It’s also about being civil to one another. Sure, we talk a lot about Jesus and refer to the Bible to get our point across. These are wonderful didactic tools that perpetuate a caring culture. Most cultures have their teaching stories. The Aborigines have their Dreamtime stories that clearly delineate between good and bad behaviour. Catholic schools have the Bible. What a wonderful resource this is e.g. the story of the good Samaritan, where several people walk past a beaten man, ignoring him until one kind passer-by stops and helps and takes him to get care. What a great story to use when talking to children about the child who eats lunch on his own or who is never asked to join in games. A good Samaritan would go out of his way to make sure the lonely child was included.

Another example is the story of Jesus turning the other cheek when slapped by a soldier. This isn’t about lying down and letting someone bully you, turning the other cheek is about taking a breath and thinking for a few seconds before reacting. If you retaliate the fight will escalate and someone will get hurt. If you use your brain and walk away or ignore, your pride may get a bruising but your teeth will remain intact. These stories are not mindless religious claptrap. They relate directly to the lives and values of the children. Not teaching these stories to our children creates a values void.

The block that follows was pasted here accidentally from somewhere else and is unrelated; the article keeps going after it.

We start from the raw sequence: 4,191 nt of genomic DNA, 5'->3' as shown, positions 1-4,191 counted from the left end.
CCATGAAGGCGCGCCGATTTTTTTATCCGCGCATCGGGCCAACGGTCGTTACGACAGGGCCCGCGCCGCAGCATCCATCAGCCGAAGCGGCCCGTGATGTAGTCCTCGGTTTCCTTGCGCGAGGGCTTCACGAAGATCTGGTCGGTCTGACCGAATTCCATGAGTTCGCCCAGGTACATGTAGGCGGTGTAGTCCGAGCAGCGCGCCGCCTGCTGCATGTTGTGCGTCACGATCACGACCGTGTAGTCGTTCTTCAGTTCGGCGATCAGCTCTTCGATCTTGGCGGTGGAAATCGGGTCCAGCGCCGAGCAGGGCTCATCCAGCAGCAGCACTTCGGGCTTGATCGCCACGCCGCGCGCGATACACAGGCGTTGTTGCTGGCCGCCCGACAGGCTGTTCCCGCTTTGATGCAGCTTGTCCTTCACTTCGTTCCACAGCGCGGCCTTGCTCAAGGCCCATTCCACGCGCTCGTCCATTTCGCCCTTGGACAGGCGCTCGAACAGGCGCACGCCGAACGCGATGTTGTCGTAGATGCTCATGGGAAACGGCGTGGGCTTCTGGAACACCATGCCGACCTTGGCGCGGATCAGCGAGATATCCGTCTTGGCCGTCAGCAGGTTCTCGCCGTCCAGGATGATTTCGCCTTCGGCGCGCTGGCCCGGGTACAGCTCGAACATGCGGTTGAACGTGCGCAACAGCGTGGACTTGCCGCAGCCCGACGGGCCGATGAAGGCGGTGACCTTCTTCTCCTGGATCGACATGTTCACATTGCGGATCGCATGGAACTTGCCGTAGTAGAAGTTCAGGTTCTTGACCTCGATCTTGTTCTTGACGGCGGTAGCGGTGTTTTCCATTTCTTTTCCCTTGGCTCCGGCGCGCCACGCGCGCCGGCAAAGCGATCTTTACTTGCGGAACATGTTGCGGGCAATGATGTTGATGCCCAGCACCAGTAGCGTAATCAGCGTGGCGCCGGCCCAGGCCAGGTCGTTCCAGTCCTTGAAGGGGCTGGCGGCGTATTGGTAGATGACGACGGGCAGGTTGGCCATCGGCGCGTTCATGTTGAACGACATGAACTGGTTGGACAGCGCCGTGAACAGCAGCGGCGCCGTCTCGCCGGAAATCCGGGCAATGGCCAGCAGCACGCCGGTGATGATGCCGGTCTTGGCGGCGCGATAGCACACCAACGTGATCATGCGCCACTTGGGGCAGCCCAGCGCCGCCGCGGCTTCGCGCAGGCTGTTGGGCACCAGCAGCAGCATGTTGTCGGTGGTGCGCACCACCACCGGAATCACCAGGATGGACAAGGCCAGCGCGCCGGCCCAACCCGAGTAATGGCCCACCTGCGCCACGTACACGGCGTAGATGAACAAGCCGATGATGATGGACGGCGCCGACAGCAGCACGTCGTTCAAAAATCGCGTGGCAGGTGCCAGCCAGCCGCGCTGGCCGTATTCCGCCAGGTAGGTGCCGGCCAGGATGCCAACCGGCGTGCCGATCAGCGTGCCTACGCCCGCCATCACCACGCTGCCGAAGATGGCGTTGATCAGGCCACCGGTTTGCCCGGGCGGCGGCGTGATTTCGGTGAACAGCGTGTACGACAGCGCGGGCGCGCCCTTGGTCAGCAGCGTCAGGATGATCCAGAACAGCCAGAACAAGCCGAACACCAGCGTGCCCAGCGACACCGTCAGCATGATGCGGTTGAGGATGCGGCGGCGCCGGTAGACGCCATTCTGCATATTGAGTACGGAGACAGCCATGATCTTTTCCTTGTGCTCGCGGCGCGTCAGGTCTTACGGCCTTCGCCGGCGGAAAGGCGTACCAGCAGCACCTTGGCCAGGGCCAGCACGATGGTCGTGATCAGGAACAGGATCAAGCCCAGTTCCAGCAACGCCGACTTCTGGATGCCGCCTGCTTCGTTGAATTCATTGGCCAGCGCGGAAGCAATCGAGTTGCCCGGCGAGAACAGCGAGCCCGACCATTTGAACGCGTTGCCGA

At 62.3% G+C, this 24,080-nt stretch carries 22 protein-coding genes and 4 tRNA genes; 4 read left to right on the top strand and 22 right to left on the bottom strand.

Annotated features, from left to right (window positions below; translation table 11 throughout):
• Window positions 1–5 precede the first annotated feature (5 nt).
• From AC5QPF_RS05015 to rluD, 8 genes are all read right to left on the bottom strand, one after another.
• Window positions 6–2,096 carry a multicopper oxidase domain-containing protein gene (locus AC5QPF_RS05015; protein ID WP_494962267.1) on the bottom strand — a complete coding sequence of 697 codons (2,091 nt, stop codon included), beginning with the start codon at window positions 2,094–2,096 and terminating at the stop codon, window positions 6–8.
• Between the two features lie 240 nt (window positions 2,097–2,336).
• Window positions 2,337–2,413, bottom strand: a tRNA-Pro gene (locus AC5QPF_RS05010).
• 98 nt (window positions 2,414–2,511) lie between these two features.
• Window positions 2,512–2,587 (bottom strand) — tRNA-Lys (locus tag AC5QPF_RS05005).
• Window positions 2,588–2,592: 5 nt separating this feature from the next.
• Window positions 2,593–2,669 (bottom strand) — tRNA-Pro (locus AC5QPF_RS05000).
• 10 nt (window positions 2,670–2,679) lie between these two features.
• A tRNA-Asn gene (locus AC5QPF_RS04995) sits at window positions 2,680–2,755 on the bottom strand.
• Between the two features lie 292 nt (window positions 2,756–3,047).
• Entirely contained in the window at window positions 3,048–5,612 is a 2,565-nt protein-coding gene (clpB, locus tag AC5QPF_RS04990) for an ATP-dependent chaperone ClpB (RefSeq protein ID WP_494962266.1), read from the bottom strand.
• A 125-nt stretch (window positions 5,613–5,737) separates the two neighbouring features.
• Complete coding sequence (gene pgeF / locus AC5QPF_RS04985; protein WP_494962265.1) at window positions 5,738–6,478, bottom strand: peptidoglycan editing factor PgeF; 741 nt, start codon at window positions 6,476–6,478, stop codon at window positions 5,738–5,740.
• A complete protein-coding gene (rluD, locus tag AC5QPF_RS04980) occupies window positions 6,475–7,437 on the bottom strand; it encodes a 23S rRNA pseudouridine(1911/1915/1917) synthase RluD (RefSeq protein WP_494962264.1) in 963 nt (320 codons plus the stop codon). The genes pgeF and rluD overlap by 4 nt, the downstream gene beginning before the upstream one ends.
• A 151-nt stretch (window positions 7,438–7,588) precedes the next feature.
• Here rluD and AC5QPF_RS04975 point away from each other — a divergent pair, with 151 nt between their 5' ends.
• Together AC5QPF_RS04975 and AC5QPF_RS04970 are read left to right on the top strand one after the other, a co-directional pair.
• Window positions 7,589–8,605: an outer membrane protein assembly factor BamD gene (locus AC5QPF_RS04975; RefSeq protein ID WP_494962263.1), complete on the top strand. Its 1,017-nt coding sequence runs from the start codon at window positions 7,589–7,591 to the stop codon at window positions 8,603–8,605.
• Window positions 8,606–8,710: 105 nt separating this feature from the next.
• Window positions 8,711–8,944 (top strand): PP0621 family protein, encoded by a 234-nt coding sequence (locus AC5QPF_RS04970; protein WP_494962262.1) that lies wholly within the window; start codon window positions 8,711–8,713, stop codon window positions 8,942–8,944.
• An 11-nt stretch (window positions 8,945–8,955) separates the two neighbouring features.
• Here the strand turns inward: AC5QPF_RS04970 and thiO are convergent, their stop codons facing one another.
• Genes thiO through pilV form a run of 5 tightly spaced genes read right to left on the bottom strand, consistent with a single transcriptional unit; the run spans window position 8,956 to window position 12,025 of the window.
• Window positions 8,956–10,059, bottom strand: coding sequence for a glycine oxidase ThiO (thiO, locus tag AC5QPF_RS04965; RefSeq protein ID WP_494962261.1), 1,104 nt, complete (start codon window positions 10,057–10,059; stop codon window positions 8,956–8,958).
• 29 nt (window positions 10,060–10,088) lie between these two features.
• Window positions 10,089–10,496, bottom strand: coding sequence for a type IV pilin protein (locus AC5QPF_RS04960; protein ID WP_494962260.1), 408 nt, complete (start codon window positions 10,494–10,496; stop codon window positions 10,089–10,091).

There is nothing wrong with secularism. In fact, I could argue a case against religion in favour of secularism in light of the terrible conflicts religion has caused throughout history and is still causing. I believe that most people want to worship their God in their own temple and in their own way or have the freedom not to worship any God at all. Unfortunately, you get extremists who believe it is their right to exert their beliefs above all others. We have them in Catholicism. In its true sense religion should not be about coercion or indoctrination.  It certainly was when I was in primary school, but that was over 40 years ago. Religion comes from Latin – re ligare. It means to re-tie or bind back. Religion binds a person back to their true self by forming values. This is certainly what happens in my Catholic school and I’m sure it happens in most others.